The FIA stewards have recommended drivers be given additional guidance on how to avoid incidents during Safety Car periods following a near-miss in Sunday’s Australian Grand Prix.Mick Schumacher nearly ran into Yuki Tsunoda during a Safety Car period as the AlphaTauri braked to avoid his team mate ahead. The other AlphaTauri was also slowing in reaction to a car ahead.
The stewards investigated all three drivers and concluded none of them were at fault. However they recommended that new guidance be given at future races to avoid a collision.
“Drivers were in line on the main straight behind the Safety Car with lights on,” they explained. “Cars were accelerating and decelerating to keep tyre and brake temperatures up in anticipation of the restart.
“[Gasly] slowed in reaction to the car in front, [Tsunoda] also slowed in reaction. [Schumacher] was closer to Tsunoda as he slowed, while trying to maintain the ten car length maximum separation specified in the regulations, and had to move left and overtake Tsunoda while braking to avoid colliding with him.
“The stewards find no driver guilty of breaching the regulation, however, it is clear that the speed and braking capabilities of F1 cars, especially while trying to maintain required temperatures in tyres and brakes, are in tension with the 10 car length separation behind the Safety Car traditionally specified in the regulations.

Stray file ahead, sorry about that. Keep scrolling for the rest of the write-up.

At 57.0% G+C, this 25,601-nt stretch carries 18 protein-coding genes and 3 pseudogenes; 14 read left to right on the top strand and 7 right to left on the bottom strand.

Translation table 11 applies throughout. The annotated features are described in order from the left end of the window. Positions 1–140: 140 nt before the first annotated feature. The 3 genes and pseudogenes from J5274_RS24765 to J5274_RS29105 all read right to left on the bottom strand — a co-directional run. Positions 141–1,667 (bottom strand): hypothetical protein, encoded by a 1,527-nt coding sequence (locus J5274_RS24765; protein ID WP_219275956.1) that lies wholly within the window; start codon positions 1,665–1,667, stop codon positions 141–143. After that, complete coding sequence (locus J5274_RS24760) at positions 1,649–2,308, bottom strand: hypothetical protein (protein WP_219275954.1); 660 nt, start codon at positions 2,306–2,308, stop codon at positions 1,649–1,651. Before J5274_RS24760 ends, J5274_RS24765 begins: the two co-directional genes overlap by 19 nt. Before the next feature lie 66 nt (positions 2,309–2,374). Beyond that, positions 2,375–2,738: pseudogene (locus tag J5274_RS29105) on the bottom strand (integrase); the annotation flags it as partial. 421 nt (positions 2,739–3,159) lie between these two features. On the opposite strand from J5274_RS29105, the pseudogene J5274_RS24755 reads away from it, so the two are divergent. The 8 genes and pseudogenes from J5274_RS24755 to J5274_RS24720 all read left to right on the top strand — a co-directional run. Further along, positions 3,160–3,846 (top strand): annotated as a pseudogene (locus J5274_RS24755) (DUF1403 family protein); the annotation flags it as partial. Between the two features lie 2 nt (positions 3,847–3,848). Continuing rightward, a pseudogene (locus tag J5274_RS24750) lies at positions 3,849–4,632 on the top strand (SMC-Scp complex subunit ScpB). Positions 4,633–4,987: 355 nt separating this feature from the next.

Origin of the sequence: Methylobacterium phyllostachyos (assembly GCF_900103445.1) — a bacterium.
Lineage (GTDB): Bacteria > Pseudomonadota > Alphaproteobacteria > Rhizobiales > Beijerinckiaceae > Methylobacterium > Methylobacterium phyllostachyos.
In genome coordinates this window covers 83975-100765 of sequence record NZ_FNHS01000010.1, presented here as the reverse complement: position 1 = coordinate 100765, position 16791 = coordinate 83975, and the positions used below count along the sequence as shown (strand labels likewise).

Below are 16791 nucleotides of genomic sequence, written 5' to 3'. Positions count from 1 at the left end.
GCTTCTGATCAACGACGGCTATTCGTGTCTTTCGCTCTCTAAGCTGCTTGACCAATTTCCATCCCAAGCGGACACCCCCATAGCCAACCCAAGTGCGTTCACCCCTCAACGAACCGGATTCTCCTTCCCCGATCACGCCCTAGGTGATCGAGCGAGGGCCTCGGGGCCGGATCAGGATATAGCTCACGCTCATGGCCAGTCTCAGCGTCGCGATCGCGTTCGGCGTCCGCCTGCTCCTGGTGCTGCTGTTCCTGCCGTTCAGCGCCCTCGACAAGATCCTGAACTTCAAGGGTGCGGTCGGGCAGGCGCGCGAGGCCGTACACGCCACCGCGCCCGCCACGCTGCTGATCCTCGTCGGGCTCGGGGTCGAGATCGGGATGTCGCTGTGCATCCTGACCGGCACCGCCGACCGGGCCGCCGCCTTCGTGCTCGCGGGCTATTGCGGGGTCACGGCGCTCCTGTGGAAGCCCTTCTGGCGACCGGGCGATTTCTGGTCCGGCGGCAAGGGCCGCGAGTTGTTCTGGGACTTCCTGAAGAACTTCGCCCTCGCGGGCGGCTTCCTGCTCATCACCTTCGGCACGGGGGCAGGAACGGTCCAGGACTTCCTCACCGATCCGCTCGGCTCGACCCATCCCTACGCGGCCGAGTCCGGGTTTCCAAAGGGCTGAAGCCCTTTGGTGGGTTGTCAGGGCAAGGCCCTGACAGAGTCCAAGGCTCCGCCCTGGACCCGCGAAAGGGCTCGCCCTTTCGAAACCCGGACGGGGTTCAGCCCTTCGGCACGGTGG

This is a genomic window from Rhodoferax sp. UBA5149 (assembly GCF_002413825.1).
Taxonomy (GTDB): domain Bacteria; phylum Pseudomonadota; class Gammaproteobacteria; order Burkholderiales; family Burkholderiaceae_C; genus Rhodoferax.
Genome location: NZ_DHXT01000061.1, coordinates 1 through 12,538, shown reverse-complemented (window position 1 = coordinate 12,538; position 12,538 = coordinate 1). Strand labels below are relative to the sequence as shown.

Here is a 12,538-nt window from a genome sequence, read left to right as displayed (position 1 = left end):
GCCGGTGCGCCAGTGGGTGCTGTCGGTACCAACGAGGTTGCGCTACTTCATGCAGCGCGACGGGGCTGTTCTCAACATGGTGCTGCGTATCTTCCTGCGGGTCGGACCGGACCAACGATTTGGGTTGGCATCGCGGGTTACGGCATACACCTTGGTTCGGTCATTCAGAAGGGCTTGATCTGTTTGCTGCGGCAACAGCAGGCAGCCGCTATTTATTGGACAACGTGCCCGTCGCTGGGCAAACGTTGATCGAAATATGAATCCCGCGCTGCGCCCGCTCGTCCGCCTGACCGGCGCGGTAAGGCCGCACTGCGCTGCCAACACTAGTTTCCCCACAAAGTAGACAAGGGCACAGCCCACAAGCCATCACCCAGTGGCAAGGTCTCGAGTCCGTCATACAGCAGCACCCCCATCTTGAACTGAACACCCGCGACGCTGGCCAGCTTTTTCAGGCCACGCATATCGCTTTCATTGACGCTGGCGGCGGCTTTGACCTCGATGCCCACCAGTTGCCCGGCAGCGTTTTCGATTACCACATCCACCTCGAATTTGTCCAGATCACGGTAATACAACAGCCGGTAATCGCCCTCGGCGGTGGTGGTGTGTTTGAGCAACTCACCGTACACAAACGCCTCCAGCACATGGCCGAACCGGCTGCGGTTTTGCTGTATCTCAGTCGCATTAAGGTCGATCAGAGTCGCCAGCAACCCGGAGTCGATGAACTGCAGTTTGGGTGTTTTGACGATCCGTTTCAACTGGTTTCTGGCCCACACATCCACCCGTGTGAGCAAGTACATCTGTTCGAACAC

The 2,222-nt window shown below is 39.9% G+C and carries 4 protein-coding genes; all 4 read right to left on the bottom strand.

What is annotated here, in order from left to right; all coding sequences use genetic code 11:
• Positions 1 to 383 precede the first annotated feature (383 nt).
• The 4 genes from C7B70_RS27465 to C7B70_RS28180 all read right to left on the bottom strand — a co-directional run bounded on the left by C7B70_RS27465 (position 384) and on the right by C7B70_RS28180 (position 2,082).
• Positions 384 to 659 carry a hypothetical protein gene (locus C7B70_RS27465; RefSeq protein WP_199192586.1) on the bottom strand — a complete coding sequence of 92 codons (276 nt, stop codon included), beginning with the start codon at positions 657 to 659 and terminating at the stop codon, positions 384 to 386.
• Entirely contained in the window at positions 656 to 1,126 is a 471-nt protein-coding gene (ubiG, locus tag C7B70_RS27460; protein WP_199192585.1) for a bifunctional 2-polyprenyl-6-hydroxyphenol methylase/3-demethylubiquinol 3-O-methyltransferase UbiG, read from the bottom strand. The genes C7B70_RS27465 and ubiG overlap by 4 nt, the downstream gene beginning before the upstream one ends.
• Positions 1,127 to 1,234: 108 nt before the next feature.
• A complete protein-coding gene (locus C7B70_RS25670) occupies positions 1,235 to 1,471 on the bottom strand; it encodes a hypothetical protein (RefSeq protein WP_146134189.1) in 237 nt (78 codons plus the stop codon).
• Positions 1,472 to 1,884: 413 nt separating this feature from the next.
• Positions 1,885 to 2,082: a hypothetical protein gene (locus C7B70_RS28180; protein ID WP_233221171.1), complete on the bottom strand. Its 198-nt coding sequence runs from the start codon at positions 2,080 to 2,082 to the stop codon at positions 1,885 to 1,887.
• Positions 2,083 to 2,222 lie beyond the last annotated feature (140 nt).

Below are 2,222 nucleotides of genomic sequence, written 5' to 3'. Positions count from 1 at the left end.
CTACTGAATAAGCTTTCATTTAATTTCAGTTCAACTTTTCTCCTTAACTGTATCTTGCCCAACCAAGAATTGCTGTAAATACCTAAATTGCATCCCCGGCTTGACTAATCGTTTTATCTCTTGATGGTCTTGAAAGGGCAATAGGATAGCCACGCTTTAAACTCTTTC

“This needs to be a point of emphasis in future driver briefings, to ensure the drivers collectively agree on how best to address this challenge before an unfortunate incident occurs.”
Collisions have happened during Safety Car periods previously. At the 2020 Tuscan Grand Prix 12 drivers were given formal warnings after a crash at a restart put four cars out of the race. Following the incident the Grand Prix Drivers Association wrote to FIA Formula 1 race director Michael Masi requesting changes to the restart procedure.
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